While Krispy Kreme Doughnuts (NYSE:KKD), Dunkin Brands Group Inc (NASDAQ:DNKN)’ Donuts, McDonald’s Corporation (NYSE:MCD), and Starbucks Corporation (NASDAQ:SBUX) are all following different growth strategies, we should compare their fundamentals to understand which stock is likely to keep rising.
|Forward P/E||Price to Sales (ttm)||Return on Equity||Debt to Equity||Profit Margin||Qty. Revenue Growth (y-o-y)||Qty. Earnings Growth (y-o-y)|
|Advantage||McDonald’s||Krispy Kreme||McDonald’s||Krispy Kreme||McDonald’s||Starbucks||Krispy Kreme|
Source: Yahoo Finance, June 3, 2013
Although each of these three companies has specific strengths, Krispy Kreme is not terribly expensive from a fundamental perspective, despite its year-long rally. The company also boasts the lowest debt and strongest year-on-year bottom line growth. It’s clear that Krispy Kreme has left its dark days of over-expansion and accounting problems far behind it.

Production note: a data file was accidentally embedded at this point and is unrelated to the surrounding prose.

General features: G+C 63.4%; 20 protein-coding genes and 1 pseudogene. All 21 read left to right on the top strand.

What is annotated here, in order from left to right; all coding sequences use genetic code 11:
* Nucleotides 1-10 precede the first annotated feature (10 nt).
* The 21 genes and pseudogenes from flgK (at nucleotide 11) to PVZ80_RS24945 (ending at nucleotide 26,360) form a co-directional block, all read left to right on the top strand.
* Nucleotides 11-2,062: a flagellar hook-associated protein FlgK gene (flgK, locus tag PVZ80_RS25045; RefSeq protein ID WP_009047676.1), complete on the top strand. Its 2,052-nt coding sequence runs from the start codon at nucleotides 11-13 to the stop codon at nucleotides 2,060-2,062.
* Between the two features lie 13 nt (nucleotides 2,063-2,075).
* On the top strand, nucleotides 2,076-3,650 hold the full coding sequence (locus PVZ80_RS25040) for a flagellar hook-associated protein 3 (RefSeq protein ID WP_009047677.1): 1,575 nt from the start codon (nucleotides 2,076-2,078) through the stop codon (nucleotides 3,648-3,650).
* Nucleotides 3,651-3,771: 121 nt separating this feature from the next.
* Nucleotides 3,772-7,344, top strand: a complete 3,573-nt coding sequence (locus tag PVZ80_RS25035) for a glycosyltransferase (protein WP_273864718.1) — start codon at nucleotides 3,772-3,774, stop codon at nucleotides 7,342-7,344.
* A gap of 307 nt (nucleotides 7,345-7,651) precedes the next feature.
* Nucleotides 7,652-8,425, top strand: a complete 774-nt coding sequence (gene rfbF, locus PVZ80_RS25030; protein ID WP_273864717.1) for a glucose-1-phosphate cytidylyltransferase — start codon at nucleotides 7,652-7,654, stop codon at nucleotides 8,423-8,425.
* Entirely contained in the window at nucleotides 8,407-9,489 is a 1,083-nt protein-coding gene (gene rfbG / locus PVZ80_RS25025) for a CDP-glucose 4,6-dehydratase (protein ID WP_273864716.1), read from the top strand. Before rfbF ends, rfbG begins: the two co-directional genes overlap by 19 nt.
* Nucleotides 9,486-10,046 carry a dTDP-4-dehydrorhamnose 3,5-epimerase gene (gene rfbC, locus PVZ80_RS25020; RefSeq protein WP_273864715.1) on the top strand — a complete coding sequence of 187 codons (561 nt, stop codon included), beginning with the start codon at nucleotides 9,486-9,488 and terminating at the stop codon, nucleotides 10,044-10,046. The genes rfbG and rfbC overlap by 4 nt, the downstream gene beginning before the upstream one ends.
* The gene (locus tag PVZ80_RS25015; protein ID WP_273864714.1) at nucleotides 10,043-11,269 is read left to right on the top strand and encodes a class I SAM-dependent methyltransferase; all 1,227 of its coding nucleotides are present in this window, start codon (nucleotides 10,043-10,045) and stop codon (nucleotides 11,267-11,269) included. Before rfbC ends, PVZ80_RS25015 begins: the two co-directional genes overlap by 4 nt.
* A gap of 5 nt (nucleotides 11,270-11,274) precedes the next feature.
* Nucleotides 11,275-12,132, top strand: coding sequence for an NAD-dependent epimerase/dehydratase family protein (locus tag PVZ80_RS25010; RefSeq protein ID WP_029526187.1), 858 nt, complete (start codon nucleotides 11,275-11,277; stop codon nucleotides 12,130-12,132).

The new Krispy Kreme Doughnuts (NYSE:KKD) is a more robust business than before, and this time, it is well positioned to hold its own against its much larger rivals. Krispy Kreme has now reported 18 consecutive quarters of rising same-store sales at its company stores. I believe that this trend will continue throughout the rest of the year, as it rebuilds its brand through new social media initiatives, more beverage offerings, and a slow but steady expansion into new markets.
The article Will Krispy Kreme’s Sugar Rush Last? originally appeared on Fool.com and is written by Leo Sun.
Leo Sun owns shares of Starbucks. The Motley Fool recommends McDonald’s and Starbucks. The Motley Fool owns shares of McDonald’s and Starbucks. Leo is a member of The Motley Fool Blog Network — entries represent the personal opinion of the blogger and are not formally edited.